This, of course, is far from an ideal solution. Our home office is in the very middle of the house, and cellular connectivity, when it happens, is spoggly at best. So Mrs. Mc’s iPhone had to be put on a coffee table in the lounge, where it could establish and maintain a reliable connection to Vodafone’s cellular network. But it also had to be put in such a place as would allow its WiFi output to reach her iMac in the office. Occasional signal drop were inevitable, but more an occasional nuisance than an actual work-disrupting problem. The simple task of tapping on Settings, then on Personal Hotspot — conveniently located in the middle of the screen — enabled her to connect to the Internet, and finish those bits of her current project that needed to be completed that day.

But no more than that, mark you. Every single byte that went through the iPhone — to her iMac or from — counted against her iPhone’s data allowance, the 250MB for which we pay NZ$65 every month. Fortunate, then, that Telecom had their network back up and running that evening.

And so, despite Telecom’s best efforts to give Mrs. McCabe some downtime, and to get Teenage Daughter out of her room and off her computer, all was not lost. Projects were finished, work was done. What started out as a simple Internet outage, and rapidly grew into a potentially quite compromising problem, was quickly diagnosed and very simply addressed.

Just as well, really, because Telecom’s network failed again the very next day.

 

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iBooks Textbooks: Not Exactly Innovation in Education

Posted by steve on Jan 23, 2012 in international, New Zealand, News, Reviews, Software, Software Reviews

No iPhone 5, no iPad 3, no update to the Mac Pro range, at Thursday’s Apple education event in New York. No, the innovations Apple were unwrapping at the Guggenheim were altogether more surprising.

Claiming to “re-invent the textbook,” Phil Schiller, Apple’s senior vice president for Worldwide Marketing, portrayed Apple as a crusader for educational innovation, and announced a new product range that, according to one of the talking-head teachers roped in to shill for iBooks textbooks, would “change my students’ lives for the better.”

This was intended to be, clearly, a spectacular advance, a leap forward in educational technology that would disrupt, innovate, surprise, delight; certainly, for me, a technology commentator, and a teacher since 1991, this should have been a revolutionary innovation. But it didn’t, and it wasn’t.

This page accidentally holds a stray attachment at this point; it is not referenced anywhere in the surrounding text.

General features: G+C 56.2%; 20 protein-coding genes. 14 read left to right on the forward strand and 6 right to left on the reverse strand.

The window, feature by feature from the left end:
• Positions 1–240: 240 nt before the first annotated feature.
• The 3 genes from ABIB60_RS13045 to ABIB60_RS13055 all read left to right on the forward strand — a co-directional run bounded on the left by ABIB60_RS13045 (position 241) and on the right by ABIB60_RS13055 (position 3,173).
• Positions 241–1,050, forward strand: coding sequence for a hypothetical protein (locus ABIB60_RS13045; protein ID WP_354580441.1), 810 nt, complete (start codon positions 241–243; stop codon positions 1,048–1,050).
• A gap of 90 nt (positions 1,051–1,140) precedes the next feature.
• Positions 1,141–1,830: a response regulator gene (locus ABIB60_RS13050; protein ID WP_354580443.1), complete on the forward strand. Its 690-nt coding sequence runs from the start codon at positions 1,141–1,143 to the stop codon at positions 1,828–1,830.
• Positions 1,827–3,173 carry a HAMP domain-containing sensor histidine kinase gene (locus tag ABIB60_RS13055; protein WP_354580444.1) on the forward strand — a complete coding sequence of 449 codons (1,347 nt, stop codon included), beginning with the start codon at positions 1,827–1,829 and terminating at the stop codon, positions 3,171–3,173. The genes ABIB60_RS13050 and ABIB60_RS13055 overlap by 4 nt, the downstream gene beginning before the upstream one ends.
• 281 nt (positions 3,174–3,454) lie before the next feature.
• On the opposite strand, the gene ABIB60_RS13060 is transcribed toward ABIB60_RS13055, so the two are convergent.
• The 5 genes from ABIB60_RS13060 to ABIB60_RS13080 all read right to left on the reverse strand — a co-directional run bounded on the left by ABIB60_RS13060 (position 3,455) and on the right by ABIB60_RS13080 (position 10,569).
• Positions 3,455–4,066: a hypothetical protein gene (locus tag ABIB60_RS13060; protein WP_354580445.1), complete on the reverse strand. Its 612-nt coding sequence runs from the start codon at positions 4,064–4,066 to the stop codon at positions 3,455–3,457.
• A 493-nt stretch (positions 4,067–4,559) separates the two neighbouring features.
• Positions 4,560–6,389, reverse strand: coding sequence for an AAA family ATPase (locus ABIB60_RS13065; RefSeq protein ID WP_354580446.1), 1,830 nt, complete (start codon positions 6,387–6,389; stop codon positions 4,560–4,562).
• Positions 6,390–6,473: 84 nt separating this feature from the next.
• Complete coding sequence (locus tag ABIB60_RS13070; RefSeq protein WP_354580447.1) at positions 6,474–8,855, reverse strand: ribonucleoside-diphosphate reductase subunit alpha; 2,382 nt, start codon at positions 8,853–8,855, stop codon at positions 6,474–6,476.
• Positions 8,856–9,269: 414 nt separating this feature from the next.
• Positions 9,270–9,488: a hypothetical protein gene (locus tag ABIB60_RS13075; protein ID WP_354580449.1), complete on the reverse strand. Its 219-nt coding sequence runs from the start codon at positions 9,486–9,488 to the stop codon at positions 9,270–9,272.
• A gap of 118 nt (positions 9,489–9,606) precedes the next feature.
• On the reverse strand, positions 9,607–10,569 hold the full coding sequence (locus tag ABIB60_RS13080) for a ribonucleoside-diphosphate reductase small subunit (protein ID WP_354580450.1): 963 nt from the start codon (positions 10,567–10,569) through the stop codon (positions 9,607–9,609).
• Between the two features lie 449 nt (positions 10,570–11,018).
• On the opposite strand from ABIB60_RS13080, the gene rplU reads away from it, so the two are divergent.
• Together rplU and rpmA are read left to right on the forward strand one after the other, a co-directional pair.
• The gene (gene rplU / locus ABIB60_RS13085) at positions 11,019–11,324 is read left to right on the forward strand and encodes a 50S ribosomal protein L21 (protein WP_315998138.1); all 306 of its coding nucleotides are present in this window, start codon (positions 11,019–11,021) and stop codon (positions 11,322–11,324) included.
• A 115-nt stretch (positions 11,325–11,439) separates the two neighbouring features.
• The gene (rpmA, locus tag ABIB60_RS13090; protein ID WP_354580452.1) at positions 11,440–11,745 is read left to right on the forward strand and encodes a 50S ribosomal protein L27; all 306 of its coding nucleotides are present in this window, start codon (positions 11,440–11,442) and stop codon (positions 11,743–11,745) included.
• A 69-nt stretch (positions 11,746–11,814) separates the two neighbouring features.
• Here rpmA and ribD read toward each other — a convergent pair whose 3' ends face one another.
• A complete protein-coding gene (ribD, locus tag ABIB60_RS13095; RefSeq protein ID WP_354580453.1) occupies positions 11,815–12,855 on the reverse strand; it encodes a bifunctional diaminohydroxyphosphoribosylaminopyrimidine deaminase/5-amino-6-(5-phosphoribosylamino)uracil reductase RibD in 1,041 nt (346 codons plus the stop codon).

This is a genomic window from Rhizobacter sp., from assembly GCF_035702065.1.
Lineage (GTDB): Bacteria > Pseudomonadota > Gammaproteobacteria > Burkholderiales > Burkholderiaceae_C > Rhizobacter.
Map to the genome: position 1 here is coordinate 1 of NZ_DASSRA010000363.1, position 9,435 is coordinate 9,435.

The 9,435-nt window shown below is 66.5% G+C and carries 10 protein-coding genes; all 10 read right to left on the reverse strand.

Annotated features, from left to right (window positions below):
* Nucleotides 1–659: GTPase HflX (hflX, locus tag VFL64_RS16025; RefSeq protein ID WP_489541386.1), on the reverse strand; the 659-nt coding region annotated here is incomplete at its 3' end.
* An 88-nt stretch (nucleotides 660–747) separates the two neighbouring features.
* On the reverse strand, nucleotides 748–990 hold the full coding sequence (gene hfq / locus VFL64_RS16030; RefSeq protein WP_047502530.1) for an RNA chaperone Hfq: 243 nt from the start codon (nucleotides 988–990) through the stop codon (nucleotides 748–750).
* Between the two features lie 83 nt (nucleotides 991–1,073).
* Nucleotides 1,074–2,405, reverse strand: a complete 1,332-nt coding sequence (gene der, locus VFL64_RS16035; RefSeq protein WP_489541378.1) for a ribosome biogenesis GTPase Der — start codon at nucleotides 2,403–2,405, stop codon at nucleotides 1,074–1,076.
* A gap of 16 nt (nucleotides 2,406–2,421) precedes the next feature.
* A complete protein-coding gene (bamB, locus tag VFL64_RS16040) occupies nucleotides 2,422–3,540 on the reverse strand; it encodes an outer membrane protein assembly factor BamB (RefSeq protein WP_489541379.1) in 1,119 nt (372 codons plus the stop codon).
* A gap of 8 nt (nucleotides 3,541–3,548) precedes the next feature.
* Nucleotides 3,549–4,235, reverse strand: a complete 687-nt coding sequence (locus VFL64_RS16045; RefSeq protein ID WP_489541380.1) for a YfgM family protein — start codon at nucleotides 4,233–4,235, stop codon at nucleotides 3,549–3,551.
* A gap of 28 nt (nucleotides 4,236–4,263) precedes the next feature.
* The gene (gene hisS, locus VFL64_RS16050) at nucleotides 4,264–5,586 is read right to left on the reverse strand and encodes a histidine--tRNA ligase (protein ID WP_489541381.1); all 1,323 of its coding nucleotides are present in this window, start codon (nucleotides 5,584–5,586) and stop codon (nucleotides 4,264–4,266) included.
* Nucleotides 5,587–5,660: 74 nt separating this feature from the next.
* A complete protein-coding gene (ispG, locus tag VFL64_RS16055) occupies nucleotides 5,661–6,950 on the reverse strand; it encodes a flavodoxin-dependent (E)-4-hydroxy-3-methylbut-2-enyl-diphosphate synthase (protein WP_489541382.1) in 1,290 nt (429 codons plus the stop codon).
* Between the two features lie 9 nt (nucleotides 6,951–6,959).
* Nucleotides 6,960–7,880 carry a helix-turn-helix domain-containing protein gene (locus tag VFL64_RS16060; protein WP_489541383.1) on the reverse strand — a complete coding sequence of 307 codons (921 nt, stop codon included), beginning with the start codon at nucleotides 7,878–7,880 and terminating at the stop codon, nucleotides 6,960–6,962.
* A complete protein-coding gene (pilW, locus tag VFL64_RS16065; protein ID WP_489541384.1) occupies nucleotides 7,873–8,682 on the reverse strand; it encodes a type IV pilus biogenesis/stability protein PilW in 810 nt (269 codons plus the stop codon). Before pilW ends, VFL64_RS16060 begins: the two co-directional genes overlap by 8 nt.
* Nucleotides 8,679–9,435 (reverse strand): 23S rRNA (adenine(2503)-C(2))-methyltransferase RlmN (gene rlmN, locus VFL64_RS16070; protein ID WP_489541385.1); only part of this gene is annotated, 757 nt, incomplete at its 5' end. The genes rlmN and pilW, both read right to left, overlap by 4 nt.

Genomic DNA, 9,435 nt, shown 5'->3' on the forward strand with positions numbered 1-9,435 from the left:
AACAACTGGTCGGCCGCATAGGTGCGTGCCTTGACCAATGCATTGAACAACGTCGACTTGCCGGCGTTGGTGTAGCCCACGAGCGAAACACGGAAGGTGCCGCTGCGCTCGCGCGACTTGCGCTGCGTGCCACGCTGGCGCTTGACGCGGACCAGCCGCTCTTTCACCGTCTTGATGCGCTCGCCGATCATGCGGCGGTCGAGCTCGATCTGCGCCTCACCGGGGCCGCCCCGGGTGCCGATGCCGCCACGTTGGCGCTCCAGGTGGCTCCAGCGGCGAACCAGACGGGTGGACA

A company such as Apple should, surely, have the potential not simply to embellish and enhance the textbook as it exists in its current paradigm; they should have it in them, especially if they are to have the hubris to claim that they are “reinventing” the textbook, to introduce something utterly radical, something that turns the current understanding of the textbook utterly on its head.

Instead, Apple’s presentation should have been fronted by Rod Serling. I was watching the thing on a fast, powerful, modern laptop computer — an Apple MacBook Pro with a quad-core Intel processor, accessing fast Internet over a wireless connection, and downloading the new product as it was announced onto an Apple iPad — a tablet computer! — at the same time. And yet, and yet… what was being shown off, what was touted as a reinvention of the textbook, belonged back in the mid 1990s.

An iBooks textbook, we were promised, would be interactive. Interactivity in content has been a fundamental aspect of computer-aided delivery for as long as we’ve had CD-ROMs — I updated my Mac IIsi to a IIvx back in 1995 because I really wanted the CD-ROM drive, and immediately started playing with multimedia titles that were starting to appear. And what made these titles attractive was the fact that they could build on simple static text, offering, as it was known then, a multimedia experience — video, animation, audio.

This was, as I say, seventeen years ago — around the time some of the target audience of the iBooks textbooks were born. In those seventeen years, computer-mediated instructional materials (“textbook” is such an old-fashioned word) should, surely, have moved on. But what I find on my iPad today, in 2012 (for, at least, as long as iBooks 2 is usable; my experience so far is that it’s as unstable as a hippo on rollerskates) is an experience that, other than being on my ever-so-modern tablet computer, is, essentially, the same as that offered by multimedia CD-ROMs back in the early 90s.